During winter holiday break, I finally had the chance to crack open a book I had been carrying around for months. Although Vandana Shiva’s Stolen Harvest was published 12 years ago, I can’t help but feel that it is an imperative read for passionate (and non-passionate) eaters alike.
Regardless of my passion for Shiva’s written word, my intention is not to write a review on any one of her pieces of work (or to rant about the wrong doings of Cargill or Monsanto); rather, it is to speak to our current climate of food crisis. More specifically, my purpose is to bring attention to the food we eat, and relate it to the recent Occupy movement, which shook city streets across the globe during 2011.
After recent talks in Los Angeles, Joanne Poyourow published an article about an event where she spoke with Shiva herself. In the article, when asked about what she would say to those involved in the Occupy movement, Shiva simply nodded, gently smiled, and commented, “I’d tell them…Occupy your Life.”
Similar to Poyourow, these words from Shiva’s mouth resonated with me. If we should look to the Occupy movement for any lessons, it would be that there are areas within our everyday lives which we can utilize for the fight against political injustice.
After speaking with my friend and YUFP colleague Aaron Manton about these ideas, he connected Shiva’s words to those of Ralph Waldo Emmerson. A transcendentalist, Emmerson spoke about living deliberately, and the concept of being completely invested in everything we do. By being aware of the ramifications and the significance of every aspect of our lives, we can bring food into a broader political context. Similarly, situationists express that politics are not a separate sphere from other aspects of life. With this in mind, we can recognize that the politics of justice is intrinsically related to the food we eat, and that political revolution must take place within the scope of the everyday.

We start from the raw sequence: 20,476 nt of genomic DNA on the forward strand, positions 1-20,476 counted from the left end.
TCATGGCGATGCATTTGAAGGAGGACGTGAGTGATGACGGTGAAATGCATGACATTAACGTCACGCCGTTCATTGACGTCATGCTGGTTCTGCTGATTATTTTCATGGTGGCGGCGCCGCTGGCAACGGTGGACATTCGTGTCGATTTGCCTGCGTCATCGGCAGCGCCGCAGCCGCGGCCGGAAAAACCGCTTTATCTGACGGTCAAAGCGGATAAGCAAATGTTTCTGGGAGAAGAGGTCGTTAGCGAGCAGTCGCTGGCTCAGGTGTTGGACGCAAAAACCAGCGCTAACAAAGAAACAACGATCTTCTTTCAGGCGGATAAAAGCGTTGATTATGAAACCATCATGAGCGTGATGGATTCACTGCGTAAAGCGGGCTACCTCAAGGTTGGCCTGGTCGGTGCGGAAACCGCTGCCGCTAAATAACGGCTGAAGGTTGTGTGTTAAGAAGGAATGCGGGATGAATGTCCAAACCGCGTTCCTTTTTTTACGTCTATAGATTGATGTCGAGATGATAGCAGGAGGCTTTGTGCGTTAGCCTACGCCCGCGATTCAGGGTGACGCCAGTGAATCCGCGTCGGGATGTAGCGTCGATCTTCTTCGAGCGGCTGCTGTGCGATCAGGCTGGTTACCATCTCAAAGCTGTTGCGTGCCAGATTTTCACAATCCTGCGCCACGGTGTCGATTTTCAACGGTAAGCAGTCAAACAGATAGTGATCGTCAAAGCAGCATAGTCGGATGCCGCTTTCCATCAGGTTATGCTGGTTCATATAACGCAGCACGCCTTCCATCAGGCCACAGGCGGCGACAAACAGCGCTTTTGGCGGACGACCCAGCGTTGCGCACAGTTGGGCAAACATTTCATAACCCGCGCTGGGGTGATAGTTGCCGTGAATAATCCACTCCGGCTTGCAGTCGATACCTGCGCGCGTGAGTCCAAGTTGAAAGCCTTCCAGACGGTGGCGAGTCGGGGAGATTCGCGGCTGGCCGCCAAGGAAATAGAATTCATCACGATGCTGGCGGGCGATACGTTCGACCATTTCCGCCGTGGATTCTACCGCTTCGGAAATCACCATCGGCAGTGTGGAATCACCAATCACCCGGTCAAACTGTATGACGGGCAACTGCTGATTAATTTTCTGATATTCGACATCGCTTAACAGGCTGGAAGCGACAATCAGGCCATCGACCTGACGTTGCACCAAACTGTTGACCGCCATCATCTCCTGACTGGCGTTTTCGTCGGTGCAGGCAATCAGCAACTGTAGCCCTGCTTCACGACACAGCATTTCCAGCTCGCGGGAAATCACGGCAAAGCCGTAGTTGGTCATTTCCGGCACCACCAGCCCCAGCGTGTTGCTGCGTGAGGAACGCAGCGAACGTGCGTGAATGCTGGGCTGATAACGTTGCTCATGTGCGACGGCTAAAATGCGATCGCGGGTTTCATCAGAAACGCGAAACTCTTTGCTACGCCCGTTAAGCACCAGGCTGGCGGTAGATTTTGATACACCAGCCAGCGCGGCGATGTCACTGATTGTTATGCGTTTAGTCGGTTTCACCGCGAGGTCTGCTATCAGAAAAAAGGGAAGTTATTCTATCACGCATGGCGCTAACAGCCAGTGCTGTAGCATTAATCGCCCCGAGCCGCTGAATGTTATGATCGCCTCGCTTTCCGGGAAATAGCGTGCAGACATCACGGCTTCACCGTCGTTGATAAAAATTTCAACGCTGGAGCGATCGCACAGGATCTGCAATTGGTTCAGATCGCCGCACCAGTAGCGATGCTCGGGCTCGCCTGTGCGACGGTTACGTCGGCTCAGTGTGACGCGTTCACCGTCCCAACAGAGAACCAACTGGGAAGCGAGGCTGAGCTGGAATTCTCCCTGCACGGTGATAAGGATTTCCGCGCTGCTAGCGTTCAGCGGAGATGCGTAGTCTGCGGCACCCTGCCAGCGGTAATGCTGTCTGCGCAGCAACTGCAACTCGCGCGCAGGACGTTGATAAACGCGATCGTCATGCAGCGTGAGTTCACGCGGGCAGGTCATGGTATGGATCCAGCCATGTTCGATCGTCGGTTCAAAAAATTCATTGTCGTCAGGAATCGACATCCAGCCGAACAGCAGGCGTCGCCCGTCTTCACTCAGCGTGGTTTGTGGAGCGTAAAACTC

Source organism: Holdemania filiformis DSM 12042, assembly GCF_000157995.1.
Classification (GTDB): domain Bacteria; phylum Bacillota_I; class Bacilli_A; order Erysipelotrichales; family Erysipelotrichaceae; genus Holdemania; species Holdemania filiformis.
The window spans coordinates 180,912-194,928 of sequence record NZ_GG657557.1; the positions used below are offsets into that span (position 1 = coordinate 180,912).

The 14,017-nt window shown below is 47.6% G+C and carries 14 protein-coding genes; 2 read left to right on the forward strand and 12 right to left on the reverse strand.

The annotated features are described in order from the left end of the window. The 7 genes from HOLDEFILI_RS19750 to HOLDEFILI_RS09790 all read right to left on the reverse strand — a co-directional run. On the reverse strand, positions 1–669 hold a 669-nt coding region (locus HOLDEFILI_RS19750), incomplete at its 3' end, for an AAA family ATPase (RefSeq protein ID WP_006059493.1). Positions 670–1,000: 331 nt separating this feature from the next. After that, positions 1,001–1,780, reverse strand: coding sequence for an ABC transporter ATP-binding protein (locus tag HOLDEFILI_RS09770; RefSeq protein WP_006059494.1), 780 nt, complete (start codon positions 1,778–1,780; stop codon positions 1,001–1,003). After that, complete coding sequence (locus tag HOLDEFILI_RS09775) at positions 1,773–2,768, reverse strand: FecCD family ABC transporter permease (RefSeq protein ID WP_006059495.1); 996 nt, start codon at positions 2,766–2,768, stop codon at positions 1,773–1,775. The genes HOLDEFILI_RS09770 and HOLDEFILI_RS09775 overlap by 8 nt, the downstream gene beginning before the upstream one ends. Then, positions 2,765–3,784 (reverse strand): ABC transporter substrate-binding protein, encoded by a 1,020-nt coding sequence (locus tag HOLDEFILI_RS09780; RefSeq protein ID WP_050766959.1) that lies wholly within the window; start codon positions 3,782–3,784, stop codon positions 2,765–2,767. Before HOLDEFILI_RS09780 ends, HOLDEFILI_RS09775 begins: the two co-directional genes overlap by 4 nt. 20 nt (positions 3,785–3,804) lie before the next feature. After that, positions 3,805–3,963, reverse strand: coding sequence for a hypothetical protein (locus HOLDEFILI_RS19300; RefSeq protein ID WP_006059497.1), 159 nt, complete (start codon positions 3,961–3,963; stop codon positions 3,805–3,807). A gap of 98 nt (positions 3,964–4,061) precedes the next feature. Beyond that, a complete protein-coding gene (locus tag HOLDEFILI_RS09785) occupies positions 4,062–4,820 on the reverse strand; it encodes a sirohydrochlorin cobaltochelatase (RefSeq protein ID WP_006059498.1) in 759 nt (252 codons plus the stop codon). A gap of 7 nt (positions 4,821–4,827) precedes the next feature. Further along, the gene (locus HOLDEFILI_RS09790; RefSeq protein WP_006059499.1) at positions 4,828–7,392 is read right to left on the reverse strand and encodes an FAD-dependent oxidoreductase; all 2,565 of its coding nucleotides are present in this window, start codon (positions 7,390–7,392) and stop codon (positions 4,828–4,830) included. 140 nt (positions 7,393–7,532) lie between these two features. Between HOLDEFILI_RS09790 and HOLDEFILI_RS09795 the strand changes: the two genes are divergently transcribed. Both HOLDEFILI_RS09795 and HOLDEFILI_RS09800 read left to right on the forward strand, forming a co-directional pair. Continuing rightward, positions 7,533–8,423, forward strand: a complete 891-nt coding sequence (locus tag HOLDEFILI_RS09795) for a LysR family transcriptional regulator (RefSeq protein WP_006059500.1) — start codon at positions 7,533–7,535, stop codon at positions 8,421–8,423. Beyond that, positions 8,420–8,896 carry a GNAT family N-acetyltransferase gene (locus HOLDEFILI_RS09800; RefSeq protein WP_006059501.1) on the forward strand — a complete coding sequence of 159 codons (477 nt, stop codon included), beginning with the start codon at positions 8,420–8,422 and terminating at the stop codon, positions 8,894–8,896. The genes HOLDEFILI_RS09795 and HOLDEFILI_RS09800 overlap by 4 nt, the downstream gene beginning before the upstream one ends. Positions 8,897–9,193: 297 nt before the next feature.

Most politically driven foodies would agree that this is not easy to do. In almost every direction we look, the very companies we wish to fight against market the ‘ethical’ food choices we may be attracted to. The Canadian labelling system (or lack thereof) prevents consumers from making informed choices, and refuses to enforce any element of transparency that would allow consumers to know what really is in their food, and who benefits from its purchase.
However blasphemous this may be, there are solutions. The real solution we need to focus on is training ourselves to be more self-resilient, self-reliant, and sufficiently capable of feeding ourselves apart from a system that insists on harming us. By learning some basic food skills and refraining from purchasing processed and packaged foods, we are limiting the amount of money that will eventually be stuffed into the pockets of that 1%. With this in mind, I share with you a couple of food tips that have helped me in recent years, and I hope you, our faithful readers, will benefit from them. Here are my top five foodie must-haves that every activist should place on their culinary agenda, in an attempt to ‘occupy their lives.’
#5: Make Stock
To be a politically minded cook, the first step is to become more aware of the waste we create in our day-to-day lives. Consumer culture, which many of us fall victim to, influences us to see very valuable things as waste. The reason I list stock as a primary ‘foodie must-have’ is because I feel it is an integral step to utilizing more and reducing waste. It will help you spend less, eat better, and be more conscious of the value of the foods we are privileged to have access to. My advice is to show your food the respect it deserves, and to get as much as possible out of it.